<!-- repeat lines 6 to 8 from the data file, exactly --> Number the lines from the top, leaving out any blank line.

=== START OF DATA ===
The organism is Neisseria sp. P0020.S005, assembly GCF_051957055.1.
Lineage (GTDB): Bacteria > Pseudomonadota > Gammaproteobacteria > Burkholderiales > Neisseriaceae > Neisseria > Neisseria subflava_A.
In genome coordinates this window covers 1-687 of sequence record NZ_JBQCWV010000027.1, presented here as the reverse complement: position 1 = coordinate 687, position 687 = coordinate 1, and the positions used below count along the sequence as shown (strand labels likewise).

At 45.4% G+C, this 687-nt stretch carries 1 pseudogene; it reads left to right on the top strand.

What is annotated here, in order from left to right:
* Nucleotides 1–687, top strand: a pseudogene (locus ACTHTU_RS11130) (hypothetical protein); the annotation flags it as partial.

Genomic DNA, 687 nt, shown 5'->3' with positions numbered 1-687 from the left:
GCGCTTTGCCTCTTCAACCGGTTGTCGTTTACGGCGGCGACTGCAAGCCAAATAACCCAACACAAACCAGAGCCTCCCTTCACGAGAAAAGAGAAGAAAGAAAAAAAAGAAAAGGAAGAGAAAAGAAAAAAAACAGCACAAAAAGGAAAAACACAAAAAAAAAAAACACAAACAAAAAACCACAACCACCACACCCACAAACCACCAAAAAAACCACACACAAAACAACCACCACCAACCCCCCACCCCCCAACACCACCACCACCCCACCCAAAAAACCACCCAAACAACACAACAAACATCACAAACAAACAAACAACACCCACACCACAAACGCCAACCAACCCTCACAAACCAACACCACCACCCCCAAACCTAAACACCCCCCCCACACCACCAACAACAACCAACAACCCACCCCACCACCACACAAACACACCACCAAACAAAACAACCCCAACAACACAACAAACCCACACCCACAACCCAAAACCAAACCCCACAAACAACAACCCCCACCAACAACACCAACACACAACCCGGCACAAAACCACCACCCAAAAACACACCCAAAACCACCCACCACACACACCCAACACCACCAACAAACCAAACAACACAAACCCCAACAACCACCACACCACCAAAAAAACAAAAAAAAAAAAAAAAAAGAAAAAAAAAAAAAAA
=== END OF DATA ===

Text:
* Nucleotides 1–687, top strand: a pseudogene (locus ACTHTU_RS11130) (hypothetical protein); the annotation flags it as partial.

Genomic DNA, 687 nt, shown 5'->3' with positions numbered 1-687 from the left:
GCGCTTTGCCTCTTCAACCGGTTGTCGTTTACGGCGGCGACTGCAAGCCAAATAACCCAACACAAACCAGAGCCTCCCTTCACGAGAAAAGAGAAGAAAGAAAAAAAAGAAAAGGAAGAGAAAAGAAAAAAAACAGCACAAAAAGGAAAAACACAAAAAAAAAAAACACAAACAAAAAACCACAACCACCACACCCACAAACCACCAAAAAAACCACACACAAAACAACCACCACCAACCCCCCACCCCCCAACACCACCACCACCCCACCCAAAAAACCACCCAAACAACACAACAAACATCACAAACAAACAAACAACACCCACACCACAAACGCCAACCAACCCTCACAAACCAACACCACCACCCCCAAACCTAAACACCCCCCCCACACCACCAACAACAACCAACAACCCACCCCACCACCACACAAACACACCACCAAACAAAACAACCCCAACAACACAACAAACCCACACCCACAACCCAAAACCAAACCCCACAAACAACAACCCCCACCAACAACACCAACACACAACCCGGCACAAAACCACCACCCAAAAACACACCCAAAACCACCCACCACACACACCCAACACCACCAACAAACCAAACAACACAAACCCCAACAACCACCACACCACCAAAAAAACAAAAAAAAAAAAAAAAAAGAAAAAAAAAAAAAAA